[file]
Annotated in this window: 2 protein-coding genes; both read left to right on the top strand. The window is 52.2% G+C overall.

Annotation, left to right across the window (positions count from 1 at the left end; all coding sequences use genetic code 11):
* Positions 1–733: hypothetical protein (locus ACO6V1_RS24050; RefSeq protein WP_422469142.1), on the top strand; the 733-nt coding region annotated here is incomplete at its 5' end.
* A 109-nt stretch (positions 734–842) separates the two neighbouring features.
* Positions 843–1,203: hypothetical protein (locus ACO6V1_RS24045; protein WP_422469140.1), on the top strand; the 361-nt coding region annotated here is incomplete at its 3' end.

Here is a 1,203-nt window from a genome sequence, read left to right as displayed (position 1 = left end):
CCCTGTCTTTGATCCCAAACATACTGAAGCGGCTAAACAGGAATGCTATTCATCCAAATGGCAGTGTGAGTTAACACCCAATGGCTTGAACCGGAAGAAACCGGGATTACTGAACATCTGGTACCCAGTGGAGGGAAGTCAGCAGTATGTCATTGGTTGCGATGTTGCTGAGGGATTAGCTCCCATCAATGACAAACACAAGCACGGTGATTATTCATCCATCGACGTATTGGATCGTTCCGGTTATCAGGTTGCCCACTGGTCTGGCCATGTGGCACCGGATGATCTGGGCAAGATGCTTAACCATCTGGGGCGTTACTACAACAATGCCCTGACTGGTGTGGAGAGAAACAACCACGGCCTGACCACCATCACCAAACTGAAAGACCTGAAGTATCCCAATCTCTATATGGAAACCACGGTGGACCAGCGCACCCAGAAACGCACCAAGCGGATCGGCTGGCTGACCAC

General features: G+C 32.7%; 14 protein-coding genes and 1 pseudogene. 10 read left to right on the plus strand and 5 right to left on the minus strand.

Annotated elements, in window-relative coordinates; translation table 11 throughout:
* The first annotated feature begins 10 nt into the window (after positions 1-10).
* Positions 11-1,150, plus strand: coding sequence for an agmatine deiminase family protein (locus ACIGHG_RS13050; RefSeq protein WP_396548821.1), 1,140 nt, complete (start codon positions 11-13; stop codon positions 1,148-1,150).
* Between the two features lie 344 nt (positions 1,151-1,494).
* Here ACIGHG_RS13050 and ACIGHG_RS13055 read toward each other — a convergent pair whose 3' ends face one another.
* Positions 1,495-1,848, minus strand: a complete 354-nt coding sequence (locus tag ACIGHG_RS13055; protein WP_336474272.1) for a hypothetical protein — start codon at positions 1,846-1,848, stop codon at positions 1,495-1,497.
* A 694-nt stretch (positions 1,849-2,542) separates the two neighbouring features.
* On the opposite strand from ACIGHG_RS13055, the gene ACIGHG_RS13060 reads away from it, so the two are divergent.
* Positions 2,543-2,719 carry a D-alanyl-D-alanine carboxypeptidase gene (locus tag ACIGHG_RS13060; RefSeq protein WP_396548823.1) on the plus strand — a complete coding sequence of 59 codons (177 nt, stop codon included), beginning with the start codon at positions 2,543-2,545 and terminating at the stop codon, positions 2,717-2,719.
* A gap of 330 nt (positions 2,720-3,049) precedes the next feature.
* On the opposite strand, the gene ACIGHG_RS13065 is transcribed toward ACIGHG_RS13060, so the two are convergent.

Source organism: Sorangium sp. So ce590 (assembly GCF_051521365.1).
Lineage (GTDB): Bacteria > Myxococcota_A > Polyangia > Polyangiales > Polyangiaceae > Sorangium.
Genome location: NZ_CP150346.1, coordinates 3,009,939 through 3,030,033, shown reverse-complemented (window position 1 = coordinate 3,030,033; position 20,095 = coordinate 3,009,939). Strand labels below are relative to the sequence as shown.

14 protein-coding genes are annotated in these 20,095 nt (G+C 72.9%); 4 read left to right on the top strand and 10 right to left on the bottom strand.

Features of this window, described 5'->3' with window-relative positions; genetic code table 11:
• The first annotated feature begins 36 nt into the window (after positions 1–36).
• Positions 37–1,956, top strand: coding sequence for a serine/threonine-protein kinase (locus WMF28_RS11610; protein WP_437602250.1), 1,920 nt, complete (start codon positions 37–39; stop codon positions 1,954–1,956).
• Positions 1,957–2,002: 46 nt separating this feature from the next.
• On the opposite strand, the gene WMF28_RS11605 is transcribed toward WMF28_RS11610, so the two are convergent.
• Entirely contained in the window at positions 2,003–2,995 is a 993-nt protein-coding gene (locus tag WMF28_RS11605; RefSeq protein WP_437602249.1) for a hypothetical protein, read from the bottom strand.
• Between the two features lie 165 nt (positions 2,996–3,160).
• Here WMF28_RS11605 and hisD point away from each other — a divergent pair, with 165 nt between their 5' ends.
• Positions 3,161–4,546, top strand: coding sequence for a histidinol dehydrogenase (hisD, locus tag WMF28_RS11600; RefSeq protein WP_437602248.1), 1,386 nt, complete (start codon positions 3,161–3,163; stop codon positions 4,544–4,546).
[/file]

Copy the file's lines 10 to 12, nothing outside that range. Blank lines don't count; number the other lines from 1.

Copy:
* The first annotated feature begins 10 nt into the window (after positions 1-10).
* Positions 11-1,150, plus strand: coding sequence for an agmatine deiminase family protein (locus ACIGHG_RS13050; RefSeq protein WP_396548821.1), 1,140 nt, complete (start codon positions 11-13; stop codon positions 1,148-1,150).
* Between the two features lie 344 nt (positions 1,151-1,494).